People are experiencing more and more problems with their knees than ever before. In America, people who have been complaining pain on the knees have skyrocketed along with the number of individuals undergoing knee joint surgeries and replacements.
Knee pain is uncomfortable and is debilitating. Simply put, knee pain hurts. However, pain is not just a feeling; it is a signal – a form of communication that your body uses to send an alert or emergency flare telling that something is wrong.
Your Knee and its Parts
Have you ever imagine or thought of the demands you put on your knees?
Take a moment now, can you remember how you kneel to pick up something? Or run when you are late for work, or even when you bend down to pick up and carry your kid?
Whether you notice it or not, you always use your knees to move, to walk, and to accomplish daily tasks. Even if the knees are designed only to bend or move only in one direction, it performs a tremendous amount of mobility and rotational ability. And the secret to the knee’s magical ability in terms of its strength and versatility lies in its unique structure.
- The Bones
The knee is considered as a compound hinge joint, as it has four major bones in and around it. Its complex anatomy allows it to perform movements such as flexion (bending), extension, and some sliding or axial rotation of the femur on the tibia.
- The Muscles
The Muscles on your knees helps knee movement. They have the ability to stretch, stabilize, and move. The strength of the surrounding muscle groups in your knees are the key to your knees’ health: the more support you get from these muscles, the more stable their mechanism is – and the less strain on the joint itself.
- Tendons, Ligaments, Cartilage, and Synovium
The tendons connect the muscles and bones. They are like white rubber bands that are stuck to the ends of the bones. These tendons are prone to inflammation when overused. And if inflammation occurs for an extended period of time, a scar tissue or a tear can form in the area.
The ligaments, on the other hand, are the ones that connect bone to other bones. These ligaments don’t stretch much. They allow the knees to move, but it also protects the knee from going too far out of its alignment.
The cartilage is the one that cushions the knee. It is a spongy tissue at the end of the bones. It provides protection, absorbs shock, and provides a smooth surface to facilitate the bones’ movements.
The synovium or synovial membrane is the lining of the joints. It is a specialized connective tissue that makes directs contact with the synovial fluid, which is the lubricant that is responsible for reducing friction during movement.
What Puts You at Risk for Knee Pain and Injuries?
- Wrong Alignment
The way the body parts (including your legs) are positioned is in relation to the other body parts. The leg is a closed system, and if any of the component or parts of the leg gets out of the grid, it can throw the others out of the whack as well. It also means that, the part will be more prone to injury because of the extra load it carries and because it has less protection. It also means that you can be predisposed to having arthritis or other bone-overused injuries?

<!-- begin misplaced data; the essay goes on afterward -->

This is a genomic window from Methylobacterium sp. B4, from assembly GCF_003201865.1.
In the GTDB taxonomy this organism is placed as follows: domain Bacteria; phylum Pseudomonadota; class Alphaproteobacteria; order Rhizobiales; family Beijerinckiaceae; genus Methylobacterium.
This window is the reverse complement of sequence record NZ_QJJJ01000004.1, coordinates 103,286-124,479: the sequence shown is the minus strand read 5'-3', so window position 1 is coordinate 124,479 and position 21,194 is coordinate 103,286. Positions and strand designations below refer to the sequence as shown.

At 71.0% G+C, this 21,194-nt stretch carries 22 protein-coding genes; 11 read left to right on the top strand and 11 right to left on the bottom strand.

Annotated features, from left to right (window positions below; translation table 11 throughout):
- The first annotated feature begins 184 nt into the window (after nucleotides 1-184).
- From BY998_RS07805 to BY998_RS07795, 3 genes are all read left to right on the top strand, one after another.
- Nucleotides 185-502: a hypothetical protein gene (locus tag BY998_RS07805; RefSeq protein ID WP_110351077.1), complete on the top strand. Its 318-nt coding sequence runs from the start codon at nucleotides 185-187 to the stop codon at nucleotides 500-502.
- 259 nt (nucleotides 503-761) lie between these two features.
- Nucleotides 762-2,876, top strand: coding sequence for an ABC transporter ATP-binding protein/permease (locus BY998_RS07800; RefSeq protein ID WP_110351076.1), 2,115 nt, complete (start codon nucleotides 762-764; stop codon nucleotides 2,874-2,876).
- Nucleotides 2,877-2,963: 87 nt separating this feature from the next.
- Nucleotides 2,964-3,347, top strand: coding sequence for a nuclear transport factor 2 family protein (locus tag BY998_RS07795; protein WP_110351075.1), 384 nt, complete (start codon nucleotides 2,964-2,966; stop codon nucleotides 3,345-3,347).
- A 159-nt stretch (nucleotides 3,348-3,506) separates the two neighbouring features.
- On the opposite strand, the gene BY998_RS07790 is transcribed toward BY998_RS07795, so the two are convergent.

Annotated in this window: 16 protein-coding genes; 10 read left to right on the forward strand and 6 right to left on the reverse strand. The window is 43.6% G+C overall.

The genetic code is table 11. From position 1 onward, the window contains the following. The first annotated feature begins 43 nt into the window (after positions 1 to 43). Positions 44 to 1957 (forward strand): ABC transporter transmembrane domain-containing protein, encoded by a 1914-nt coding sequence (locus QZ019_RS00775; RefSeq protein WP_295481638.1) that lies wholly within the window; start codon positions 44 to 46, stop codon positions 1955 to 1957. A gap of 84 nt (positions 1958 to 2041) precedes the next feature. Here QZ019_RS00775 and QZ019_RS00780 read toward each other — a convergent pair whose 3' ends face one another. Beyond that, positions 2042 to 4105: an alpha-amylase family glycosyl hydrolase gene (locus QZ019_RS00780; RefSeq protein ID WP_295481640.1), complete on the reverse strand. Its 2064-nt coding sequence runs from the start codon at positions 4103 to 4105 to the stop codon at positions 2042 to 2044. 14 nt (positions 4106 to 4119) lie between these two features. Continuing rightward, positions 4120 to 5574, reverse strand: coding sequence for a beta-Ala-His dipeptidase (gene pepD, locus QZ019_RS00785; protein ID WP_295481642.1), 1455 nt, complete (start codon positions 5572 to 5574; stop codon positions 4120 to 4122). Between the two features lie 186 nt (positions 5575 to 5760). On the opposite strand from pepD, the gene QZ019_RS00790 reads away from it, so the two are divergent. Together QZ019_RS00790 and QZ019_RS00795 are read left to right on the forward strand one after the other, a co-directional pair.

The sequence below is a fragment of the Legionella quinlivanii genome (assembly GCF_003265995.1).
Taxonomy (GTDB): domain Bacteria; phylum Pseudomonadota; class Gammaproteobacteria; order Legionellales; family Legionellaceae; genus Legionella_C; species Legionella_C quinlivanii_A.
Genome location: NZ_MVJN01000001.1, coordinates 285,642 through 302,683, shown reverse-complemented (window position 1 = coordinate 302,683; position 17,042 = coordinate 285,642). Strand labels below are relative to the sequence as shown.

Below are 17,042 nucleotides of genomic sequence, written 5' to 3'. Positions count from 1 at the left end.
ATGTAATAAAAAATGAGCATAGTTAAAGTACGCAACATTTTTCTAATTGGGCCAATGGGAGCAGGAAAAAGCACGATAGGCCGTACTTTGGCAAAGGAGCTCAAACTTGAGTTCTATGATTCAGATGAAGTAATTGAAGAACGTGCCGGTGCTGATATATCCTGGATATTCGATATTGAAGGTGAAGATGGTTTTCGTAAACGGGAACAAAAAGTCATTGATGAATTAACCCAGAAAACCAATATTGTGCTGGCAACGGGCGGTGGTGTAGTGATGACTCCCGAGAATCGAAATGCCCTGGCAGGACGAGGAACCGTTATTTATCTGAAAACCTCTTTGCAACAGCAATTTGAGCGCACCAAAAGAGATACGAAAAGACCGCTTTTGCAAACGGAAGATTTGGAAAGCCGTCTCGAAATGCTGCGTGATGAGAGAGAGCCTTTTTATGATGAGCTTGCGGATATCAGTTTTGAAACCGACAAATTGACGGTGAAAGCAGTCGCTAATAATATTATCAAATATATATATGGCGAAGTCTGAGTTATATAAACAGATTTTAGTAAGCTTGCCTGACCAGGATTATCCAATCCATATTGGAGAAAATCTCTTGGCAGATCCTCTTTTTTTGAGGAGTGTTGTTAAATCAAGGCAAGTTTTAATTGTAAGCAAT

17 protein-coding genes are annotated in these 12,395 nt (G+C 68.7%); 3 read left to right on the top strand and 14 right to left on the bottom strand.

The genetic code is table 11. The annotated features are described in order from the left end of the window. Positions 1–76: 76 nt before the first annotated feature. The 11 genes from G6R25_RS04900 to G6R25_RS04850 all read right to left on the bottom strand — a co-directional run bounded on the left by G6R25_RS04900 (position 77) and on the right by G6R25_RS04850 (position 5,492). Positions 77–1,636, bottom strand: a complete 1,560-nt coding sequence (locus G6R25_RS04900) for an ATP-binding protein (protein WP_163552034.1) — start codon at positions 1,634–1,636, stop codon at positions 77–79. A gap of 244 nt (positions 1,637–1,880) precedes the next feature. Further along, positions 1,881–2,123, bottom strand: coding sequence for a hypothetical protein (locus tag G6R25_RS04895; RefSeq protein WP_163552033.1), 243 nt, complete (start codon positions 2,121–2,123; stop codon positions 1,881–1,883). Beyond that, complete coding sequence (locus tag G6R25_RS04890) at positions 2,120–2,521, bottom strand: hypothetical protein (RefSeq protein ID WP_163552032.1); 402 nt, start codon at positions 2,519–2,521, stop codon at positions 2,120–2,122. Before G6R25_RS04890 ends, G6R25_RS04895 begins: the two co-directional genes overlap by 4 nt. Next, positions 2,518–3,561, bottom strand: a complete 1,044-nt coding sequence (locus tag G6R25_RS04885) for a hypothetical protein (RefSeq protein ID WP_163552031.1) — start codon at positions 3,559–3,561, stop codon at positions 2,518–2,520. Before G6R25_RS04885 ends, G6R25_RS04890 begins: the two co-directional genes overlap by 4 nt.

- Genes and Gender
Your family history is one of the biggest factors determining your susceptibility to knee injury or pain. For example, if both of your parents have severe arthritis, chances are, you will have it too!
- History of Injury
Previous injury puts you at a high risk for another knee injury or knee pain. Even though our bodies have the ability to regenerate itself at some point, the process doesn’t always happen as well. Also, if the previous injury didn’t heal well or if wasn’t treated appropriately, the injury becomes chronic.
- Excessive Weight/ Improper Nutrition
Like a bridge, your body has its limits! It is designed to carry a certain amount of load. When you exceed in your weight, you are forcing your knees to take something that it’s not allowed or designed to do. That compromises the foundation of your knees. And like a bridge that is holding heavier loads that it’s not supposed to do, it can collapse due to the undue stress.
- Poor Conditioning
The overall condition of your muscles, bones, ligaments, tendons, cartilages and other parts of your body has a direct impact on your knee health. If you have a poorly conditioned muscles or bones, you are putting yourself at a high risk of knee injury due to the little strength it possesses. How then, can you ask your muscles or bones to perform simple activities in life such as walking if they don’t have the strength to move?
- Low fluid/water Intake
Oftentimes, proper hydration falls at the bottom of the list. Water is a key component to healthy living because you need water for proper muscle contraction and fluid balance. If you don’t have enough fluids in your body, you’ll be subjected to cramping; you’ll feel weak, and you are putting yourself at much higher risks for knee injury!
Halpern, B., Tucker, L., Hughston, J. C., & Brody, J. E. (2003). The knee crisis handbook: Understanding pain, preventing trauma, recovering from injury, and building healthy knees for life. Emmaus, PA: Rodale Press.
Darrow, M. (2001). The knee sourcebook. Chicago: McGraw-Hill Companies, The.
Roberts, A. (Ed.). (2014). Human anatomy: The definitive visual guide. United Kingdom: DK Publishing (Dorling Kindersley).